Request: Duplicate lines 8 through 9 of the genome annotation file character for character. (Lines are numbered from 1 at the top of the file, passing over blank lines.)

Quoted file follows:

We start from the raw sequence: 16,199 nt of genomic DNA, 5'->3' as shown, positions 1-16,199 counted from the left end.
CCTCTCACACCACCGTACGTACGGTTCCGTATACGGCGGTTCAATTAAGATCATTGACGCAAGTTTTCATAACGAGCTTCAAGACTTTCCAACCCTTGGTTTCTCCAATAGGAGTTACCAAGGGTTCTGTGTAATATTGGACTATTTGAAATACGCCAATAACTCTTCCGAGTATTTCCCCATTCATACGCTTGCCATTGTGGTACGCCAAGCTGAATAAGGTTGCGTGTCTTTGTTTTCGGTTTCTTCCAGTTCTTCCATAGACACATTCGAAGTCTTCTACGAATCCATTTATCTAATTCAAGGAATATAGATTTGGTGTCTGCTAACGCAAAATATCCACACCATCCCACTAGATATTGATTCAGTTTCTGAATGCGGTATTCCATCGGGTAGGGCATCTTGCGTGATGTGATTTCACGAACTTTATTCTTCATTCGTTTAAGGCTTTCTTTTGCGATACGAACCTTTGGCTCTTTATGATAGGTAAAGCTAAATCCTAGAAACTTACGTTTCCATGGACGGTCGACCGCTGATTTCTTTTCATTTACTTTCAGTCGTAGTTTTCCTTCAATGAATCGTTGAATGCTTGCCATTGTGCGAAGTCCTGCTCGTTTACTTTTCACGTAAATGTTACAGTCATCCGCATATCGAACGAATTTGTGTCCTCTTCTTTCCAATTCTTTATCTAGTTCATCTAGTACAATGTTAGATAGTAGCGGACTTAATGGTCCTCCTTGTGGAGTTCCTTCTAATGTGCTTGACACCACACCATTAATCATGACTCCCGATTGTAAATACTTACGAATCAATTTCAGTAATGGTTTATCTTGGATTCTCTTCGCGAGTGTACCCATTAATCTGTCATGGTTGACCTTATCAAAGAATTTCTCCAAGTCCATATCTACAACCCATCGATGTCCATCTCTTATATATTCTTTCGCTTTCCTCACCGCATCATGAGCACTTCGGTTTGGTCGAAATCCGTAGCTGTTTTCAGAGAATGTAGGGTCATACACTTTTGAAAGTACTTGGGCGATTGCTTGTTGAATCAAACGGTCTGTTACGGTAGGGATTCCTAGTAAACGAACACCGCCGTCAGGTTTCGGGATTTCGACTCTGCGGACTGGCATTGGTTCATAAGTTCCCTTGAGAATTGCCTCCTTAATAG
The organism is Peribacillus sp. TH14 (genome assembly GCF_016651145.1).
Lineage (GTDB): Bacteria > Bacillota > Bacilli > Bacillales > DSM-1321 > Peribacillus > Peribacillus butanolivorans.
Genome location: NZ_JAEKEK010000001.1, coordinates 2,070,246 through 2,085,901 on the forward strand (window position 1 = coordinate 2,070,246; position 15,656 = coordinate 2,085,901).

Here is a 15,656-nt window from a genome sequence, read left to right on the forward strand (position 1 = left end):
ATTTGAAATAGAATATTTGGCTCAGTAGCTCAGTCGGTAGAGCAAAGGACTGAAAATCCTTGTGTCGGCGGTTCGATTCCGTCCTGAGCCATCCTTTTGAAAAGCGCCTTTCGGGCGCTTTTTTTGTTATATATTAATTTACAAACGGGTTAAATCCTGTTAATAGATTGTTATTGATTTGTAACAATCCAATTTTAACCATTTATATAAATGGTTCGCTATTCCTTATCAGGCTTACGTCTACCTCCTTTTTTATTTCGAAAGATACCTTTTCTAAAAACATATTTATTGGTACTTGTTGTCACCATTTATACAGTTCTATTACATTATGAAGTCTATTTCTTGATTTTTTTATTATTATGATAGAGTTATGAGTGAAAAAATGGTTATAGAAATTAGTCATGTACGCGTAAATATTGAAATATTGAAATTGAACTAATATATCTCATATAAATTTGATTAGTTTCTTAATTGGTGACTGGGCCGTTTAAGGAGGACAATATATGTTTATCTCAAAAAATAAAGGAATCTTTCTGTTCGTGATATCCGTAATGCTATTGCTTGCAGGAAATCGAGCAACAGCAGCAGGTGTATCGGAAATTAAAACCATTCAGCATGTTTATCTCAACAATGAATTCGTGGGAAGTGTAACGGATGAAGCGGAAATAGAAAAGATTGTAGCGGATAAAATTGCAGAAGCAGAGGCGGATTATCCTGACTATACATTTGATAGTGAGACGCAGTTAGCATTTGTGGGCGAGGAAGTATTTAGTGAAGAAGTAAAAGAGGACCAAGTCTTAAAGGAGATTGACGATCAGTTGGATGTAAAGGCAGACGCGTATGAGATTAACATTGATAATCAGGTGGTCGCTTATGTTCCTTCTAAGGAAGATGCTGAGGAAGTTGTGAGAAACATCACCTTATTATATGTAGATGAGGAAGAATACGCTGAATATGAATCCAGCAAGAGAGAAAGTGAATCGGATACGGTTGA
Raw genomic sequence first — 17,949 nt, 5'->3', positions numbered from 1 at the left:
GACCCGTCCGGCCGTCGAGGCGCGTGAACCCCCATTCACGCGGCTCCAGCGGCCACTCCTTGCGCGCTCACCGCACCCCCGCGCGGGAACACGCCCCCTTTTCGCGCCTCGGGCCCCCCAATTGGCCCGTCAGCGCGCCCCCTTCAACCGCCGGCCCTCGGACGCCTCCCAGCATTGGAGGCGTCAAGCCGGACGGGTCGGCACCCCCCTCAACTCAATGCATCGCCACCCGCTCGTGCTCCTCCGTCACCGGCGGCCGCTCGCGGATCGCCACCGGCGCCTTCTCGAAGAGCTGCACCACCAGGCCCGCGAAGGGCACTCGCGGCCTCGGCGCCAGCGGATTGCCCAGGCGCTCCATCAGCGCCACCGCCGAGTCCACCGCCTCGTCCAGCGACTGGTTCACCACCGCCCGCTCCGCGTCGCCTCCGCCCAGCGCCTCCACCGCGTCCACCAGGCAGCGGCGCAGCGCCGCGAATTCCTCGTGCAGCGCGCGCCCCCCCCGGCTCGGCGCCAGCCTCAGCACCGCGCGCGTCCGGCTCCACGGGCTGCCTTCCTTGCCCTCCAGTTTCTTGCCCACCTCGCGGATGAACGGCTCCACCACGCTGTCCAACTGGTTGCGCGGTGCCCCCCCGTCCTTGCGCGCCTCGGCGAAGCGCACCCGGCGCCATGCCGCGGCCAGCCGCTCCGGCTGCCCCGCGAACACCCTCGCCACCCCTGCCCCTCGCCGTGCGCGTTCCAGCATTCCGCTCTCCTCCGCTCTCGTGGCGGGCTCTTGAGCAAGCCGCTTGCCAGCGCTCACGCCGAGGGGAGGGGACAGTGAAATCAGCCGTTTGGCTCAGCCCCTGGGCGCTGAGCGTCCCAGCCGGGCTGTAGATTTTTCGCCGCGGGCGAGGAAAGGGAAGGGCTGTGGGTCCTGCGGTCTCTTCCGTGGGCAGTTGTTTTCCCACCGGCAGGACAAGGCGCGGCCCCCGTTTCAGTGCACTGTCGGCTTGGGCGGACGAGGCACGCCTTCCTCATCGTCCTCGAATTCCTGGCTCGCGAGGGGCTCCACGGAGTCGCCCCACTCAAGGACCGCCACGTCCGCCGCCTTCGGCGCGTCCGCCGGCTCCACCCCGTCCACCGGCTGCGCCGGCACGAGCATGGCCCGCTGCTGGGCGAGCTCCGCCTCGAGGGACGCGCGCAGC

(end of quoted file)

Raw genomic sequence first — 17,949 nt, 5'->3', positions numbered from 1 at the left:
GACCCGTCCGGCCGTCGAGGCGCGTGAACCCCCATTCACGCGGCTCCAGCGGCCACTCCTTGCGCGCTCACCGCACCCCCGCGCGGGAACACGCCCCCTTTTCGCGCCTCGGGCCCCCCAATTGGCCCGTCAGCGCGCCCCCTTCAACCGCCGGCCCTCGGACGCCTCCCAGCATTGGAGGCGTCAAGCCGGACGGGTCGGCACCCCCCTCAACTCAATGCATCGCCACCCGCTCGTGCTCCTCCGTCACCGGCGGCCGCTCGCGGATCGCCACCGGCGCCTTCTCGAAGAGCTGCACCACCAGGCCCGCGAAGGGCACTCGCGGCCTCGGCGCCAGCGGATTGCCCAGGCGCTCCATCAGCGCCACCGCCGAGTCCACCGCCTCGTCCAGCGACTGGTTCACCACCGCCCGCTCCGCGTCGCCTCCGCCCAGCGCCTCCACCGCGTCCACCAGGCAGCGGCGCAGCGCCGCGAATTCCTCGTGCAGCGCGCGCCCCCCCCGGCTCGGCGCCAGCCTCAGCACCGCGCGCGTCCGGCTCCACGGGCTGCCTTCCTTGCCCTCCAGTTTCTTGCCCACCTCGCGGATGAACGGCTCCACCACGCTGTCCAACTGGTTGCGCGGTGCCCCCCCGTCCTTGCGCGCCTCGGCGAAGCGCACCCGGCGCCATGCCGCGGCCAGCCGCTCCGGCTGCCCCGCGAACACCCTCGCCACCCCTGCCCCTCGCCGTGCGCGTTCCAGCATTCCGCTCTCCTCCGCTCTCGTGGCGGGCTCTTGAGCAAGCCGCTTGCCAGCGCTCACGCCGAGGGGAGGGGACAGTGAAATCAGCCGTTTGGCTCAGCCCCTGGGCGCTGAGCGTCCCAGCCGGGCTGTAGATTTTTCGCCGCGGGCGAGGAAAGGGAAGGGCTGTGGGTCCTGCGGTCTCTTCCGTGGGCAGTTGTTTTCCCACCGGCAGGACAAGGCGCGGCCCCCGTTTCAGTGCACTGTCGGCTTGGGCGGACGAGGCACGCCTTCCTCATCGTCCTCGAATTCCTGGCTCGCGAGGGGCTCCACGGAGTCGCCCCACTCAAGGACCGCCACGTCCGCCGCCTTCGGCGCGTCCGCCGGCTCCACCCCGTCCACCGGCTGCGCCGGCACGAGCATGGCCCGCTGCTGGGCGAGCTCCGCCTCGAGGGACGCGCGCAGC